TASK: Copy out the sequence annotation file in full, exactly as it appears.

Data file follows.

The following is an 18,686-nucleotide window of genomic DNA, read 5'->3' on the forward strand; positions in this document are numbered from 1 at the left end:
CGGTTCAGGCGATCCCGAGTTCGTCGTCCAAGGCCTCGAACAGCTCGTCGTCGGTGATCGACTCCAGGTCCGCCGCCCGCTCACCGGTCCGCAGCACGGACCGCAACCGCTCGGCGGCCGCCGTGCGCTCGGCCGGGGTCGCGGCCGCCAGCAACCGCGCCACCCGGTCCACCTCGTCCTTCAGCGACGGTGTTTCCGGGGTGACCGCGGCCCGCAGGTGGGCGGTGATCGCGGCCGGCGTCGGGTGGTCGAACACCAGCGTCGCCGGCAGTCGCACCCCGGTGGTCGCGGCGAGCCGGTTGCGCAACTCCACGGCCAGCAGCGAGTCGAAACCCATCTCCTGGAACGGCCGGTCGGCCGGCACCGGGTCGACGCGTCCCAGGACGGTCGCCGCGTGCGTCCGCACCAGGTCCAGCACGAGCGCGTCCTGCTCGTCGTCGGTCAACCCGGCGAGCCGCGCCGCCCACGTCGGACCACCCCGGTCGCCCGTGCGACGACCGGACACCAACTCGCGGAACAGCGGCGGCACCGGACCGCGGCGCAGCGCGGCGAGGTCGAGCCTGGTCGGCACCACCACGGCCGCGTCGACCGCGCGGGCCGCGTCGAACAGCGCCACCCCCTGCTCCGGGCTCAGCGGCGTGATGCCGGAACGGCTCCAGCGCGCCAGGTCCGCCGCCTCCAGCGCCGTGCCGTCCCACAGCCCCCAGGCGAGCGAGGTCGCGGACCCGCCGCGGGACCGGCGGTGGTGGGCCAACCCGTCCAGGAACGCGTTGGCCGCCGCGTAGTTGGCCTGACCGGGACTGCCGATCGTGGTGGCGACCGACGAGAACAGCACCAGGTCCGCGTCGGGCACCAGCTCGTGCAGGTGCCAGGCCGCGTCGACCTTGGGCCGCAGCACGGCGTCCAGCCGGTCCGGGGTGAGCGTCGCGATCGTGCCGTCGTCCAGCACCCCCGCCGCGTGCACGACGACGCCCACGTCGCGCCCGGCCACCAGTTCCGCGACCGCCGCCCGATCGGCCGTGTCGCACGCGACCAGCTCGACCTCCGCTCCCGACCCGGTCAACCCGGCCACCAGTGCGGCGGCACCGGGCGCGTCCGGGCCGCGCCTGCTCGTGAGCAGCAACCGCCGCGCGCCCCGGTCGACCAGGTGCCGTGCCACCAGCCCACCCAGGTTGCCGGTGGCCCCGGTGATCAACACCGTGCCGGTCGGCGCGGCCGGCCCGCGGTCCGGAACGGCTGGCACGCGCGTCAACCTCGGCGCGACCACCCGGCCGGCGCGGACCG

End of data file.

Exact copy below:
The following is an 18,686-nucleotide window of genomic DNA, read 5'->3' on the forward strand; positions in this document are numbered from 1 at the left end:
CGGTTCAGGCGATCCCGAGTTCGTCGTCCAAGGCCTCGAACAGCTCGTCGTCGGTGATCGACTCCAGGTCCGCCGCCCGCTCACCGGTCCGCAGCACGGACCGCAACCGCTCGGCGGCCGCCGTGCGCTCGGCCGGGGTCGCGGCCGCCAGCAACCGCGCCACCCGGTCCACCTCGTCCTTCAGCGACGGTGTTTCCGGGGTGACCGCGGCCCGCAGGTGGGCGGTGATCGCGGCCGGCGTCGGGTGGTCGAACACCAGCGTCGCCGGCAGTCGCACCCCGGTGGTCGCGGCGAGCCGGTTGCGCAACTCCACGGCCAGCAGCGAGTCGAAACCCATCTCCTGGAACGGCCGGTCGGCCGGCACCGGGTCGACGCGTCCCAGGACGGTCGCCGCGTGCGTCCGCACCAGGTCCAGCACGAGCGCGTCCTGCTCGTCGTCGGTCAACCCGGCGAGCCGCGCCGCCCACGTCGGACCACCCCGGTCGCCCGTGCGACGACCGGACACCAACTCGCGGAACAGCGGCGGCACCGGACCGCGGCGCAGCGCGGCGAGGTCGAGCCTGGTCGGCACCACCACGGCCGCGTCGACCGCGCGGGCCGCGTCGAACAGCGCCACCCCCTGCTCCGGGCTCAGCGGCGTGATGCCGGAACGGCTCCAGCGCGCCAGGTCCGCCGCCTCCAGCGCCGTGCCGTCCCACAGCCCCCAGGCGAGCGAGGTCGCGGACCCGCCGCGGGACCGGCGGTGGTGGGCCAACCCGTCCAGGAACGCGTTGGCCGCCGCGTAGTTGGCCTGACCGGGACTGCCGATCGTGGTGGCGACCGACGAGAACAGCACCAGGTCCGCGTCGGGCACCAGCTCGTGCAGGTGCCAGGCCGCGTCGACCTTGGGCCGCAGCACGGCGTCCAGCCGGTCCGGGGTGAGCGTCGCGATCGTGCCGTCGTCCAGCACCCCCGCCGCGTGCACGACGACGCCCACGTCGCGCCCGGCCACCAGTTCCGCGACCGCCGCCCGATCGGCCGTGTCGCACGCGACCAGCTCGACCTCCGCTCCCGACCCGGTCAACCCGGCCACCAGTGCGGCGGCACCGGGCGCGTCCGGGCCGCGCCTGCTCGTGAGCAGCAACCGCCGCGCGCCCCGGTCGACCAGGTGCCGTGCCACCAGCCCACCCAGGTTGCCGGTGGCCCCGGTGATCAACACCGTGCCGGTCGGCGCGGCCGGCCCGCGGTCCGGAACGGCTGGCACGCGCGTCAACCTCGGCGCGACCACCCGGCCGGCGCGGACCG